Archiver > GENEALOGY-DNA > 2010-02 > 1266292370

From: "Anatole Klyosov" <>
Subject: Re: [DNA] TMRCA assessments
Date: Mon, 15 Feb 2010 22:52:52 -0500
References: <>

>From: "Ken Nordtvedt" <>
>Measuring and counting attributes about haplotypes in hand is not counting
>the original mutations.

It seems that you are addressing quite a different issue.

When a person uses a celestial mechanics for description of movements of
planets and other celestial objects, he does not need to know when and how
those object formed, and other irrelevant (in that context) issues. The
person knows that his equations and calculations work and give him an

The same thing is with DNA genealogy. As soon as you know that your dataset
can be described by clearly defined equations, you are all set. That is why
I pay so much attention to examine and verify that the system can be
described by the first-order equation. As soon as it can, and this is
verified by quantitative criteria, you are all set. You do not need to know
superficial details, which we cannot know anyway.

You are trying to describe a general situation, when one has a dataset
without an idea what is does represent, does it reflect a genetic drift or
not, how many lineages in it, etc. In that case it is indeed "shooting in
the dark", and the margin of error will be huge.

When you DO know that the system is described as a first-order dataset, and
it passes the necessary verifications, you treat it as a plain system, and
the margin of error is relatively small. Particularly when you have hundreds
of haplotypes and thousands (and tens of thousands) alleles amd mutations in

As simple as that.

Anatole Klyosov

----- Original Message -----
From: "Lancaster-Boon" <>

> Of course Ken's most basic point ....... is clear, and that
> is that you can not count real mutations, only "genetic distance". [[[
> The real number of mutations in a tree is just an appetizer to the whole
> meal. It was raised only because it was claimed that the mutations were
> being counted which at best is a very odd use of words. The real issue
> was statistical confidence intervals of age estimates which for intraclade
> cases can not be determined without assuming a full tree structure as well
> as having the mutational rules for the STRs.

[[[ One can count any attributes you want to define about FINAL haplotypes
in hand. Hopefully the attributes you invent are useful and can be related
to other interesting things. Variances between haplotypes turns out to be
useful; and in more restricted circumstances GDs between haplotypes are
useful. Measuring and counting attributes about haplotypes in hand is not
counting the original mutations. For every node in the tree DOWNSTREAM of
any mutation along a line of descent, the number of lines of descent
carrying the effect of the original mutation goes up by one. But even
knowing the number of underlying mutations would not tell you what the final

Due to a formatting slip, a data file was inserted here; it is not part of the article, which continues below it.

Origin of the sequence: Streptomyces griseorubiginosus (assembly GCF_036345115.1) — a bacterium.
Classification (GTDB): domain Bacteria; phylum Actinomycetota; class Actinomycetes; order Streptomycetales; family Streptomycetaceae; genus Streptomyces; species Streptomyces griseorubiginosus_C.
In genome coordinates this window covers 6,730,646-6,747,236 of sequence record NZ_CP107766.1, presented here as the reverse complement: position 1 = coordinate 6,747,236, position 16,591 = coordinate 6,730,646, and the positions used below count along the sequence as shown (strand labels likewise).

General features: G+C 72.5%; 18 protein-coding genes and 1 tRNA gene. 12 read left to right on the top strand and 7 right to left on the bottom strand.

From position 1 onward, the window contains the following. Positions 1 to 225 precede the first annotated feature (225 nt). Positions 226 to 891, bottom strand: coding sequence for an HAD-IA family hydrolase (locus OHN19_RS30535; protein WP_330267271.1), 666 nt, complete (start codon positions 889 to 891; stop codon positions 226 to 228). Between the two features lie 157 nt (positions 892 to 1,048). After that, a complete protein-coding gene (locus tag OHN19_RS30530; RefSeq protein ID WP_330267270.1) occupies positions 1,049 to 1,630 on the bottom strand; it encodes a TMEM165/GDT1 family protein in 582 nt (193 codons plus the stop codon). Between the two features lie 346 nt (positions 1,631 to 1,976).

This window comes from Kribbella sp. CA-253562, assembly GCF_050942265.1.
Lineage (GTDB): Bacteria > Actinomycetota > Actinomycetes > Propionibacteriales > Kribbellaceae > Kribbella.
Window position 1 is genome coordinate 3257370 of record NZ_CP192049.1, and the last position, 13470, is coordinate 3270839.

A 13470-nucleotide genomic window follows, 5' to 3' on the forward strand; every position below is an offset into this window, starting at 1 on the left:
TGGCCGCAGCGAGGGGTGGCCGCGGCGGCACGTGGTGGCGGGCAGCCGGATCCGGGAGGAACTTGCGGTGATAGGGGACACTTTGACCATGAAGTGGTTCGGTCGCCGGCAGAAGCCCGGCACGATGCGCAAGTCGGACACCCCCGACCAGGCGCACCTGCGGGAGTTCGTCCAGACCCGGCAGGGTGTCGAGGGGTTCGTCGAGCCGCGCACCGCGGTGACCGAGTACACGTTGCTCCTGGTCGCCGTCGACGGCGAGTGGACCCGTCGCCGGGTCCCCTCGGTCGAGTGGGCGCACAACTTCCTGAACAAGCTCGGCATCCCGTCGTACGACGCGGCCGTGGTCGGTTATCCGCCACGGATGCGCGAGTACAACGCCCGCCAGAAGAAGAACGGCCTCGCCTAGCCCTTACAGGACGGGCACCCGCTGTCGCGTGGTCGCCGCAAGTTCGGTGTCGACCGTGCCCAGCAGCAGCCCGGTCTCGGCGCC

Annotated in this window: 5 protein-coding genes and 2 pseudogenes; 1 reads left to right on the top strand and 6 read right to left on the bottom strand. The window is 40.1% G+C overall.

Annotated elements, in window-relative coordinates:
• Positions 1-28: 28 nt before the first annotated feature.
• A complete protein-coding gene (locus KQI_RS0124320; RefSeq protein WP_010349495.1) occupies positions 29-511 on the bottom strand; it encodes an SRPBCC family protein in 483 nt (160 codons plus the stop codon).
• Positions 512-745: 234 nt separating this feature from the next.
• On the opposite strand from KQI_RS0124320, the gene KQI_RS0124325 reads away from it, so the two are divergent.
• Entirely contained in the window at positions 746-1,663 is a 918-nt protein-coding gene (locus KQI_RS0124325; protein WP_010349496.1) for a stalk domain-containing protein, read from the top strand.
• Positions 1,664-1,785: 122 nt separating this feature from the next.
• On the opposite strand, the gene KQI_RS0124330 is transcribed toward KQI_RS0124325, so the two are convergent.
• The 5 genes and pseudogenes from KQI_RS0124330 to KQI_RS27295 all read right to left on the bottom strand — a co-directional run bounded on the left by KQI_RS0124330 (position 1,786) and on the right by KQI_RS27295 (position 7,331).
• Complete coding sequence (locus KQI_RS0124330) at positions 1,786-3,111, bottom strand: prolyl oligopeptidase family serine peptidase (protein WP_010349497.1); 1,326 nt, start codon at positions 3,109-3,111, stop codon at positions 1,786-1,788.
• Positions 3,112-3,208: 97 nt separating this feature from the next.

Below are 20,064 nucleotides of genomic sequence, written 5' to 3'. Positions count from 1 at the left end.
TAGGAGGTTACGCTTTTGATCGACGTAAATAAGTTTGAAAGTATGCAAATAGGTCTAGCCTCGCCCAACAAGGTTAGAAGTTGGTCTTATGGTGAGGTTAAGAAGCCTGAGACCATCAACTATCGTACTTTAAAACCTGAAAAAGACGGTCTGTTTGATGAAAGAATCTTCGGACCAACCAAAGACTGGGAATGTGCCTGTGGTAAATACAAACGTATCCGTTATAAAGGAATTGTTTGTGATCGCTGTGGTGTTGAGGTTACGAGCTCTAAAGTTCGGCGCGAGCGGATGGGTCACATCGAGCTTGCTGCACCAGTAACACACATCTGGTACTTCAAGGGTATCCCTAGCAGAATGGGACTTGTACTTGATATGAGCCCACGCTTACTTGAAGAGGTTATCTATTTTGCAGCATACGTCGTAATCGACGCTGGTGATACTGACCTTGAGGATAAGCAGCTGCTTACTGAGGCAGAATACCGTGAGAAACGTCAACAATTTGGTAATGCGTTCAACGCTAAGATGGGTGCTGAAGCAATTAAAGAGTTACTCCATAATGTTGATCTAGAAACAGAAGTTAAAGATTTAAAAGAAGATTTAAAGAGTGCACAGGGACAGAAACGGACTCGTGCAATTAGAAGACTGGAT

variance or average GD in your population would be. You also would need to
know WHERE each mutation happened. This is because early mutations in the
tree are carried in the end by a bigger fraction of the haplotypes than late
mutations in the tree are. That's why we have to live with expected values
for which averages are being taken over all possible placements of the
mutations in the tree which could occur given the mutational rules of the
STRs. And then we have to realize that the outcome is one example of a
distribution of possible outcomes. The shape (width) of that distribution
about the expected value for any parameter of interest is the statistical
confidence interval.

[[[ Fortunately for us, EXPECTED values for variance or average GD of final
haplotypes turn out to be independent of most all of the ugly details of the
tree structure. Actually, that's why these attributes are around and are
commonly used. To obtain the useful expected values, an average of the
parameter of interest is made over ALL possible number and placements of the
STR mutations into the tree, with each placement occuring with a calculable
probability given mutational rules.

[[[ But to obtain the distribution of variance or average GD about the
expected values (and hence produce the statistical confidence intervals),
the ugly details of tree structure DO NOT drop out of the examination of all
ways the mutations could have been thrown into the tree to produce the
variance or average GD. So unknown tree structure means unknown statistical
confidence intervals --- although sometimes one can produce "worse case" and
"best case" limits to their values.

[[[ Getting clear in mind this distinction between the expected values
(average value over distribution) of our key attributes of a haplotype
collection, and the shape of the distributions, especially its width,
answers just about all the issues at hand. Ken ]]]

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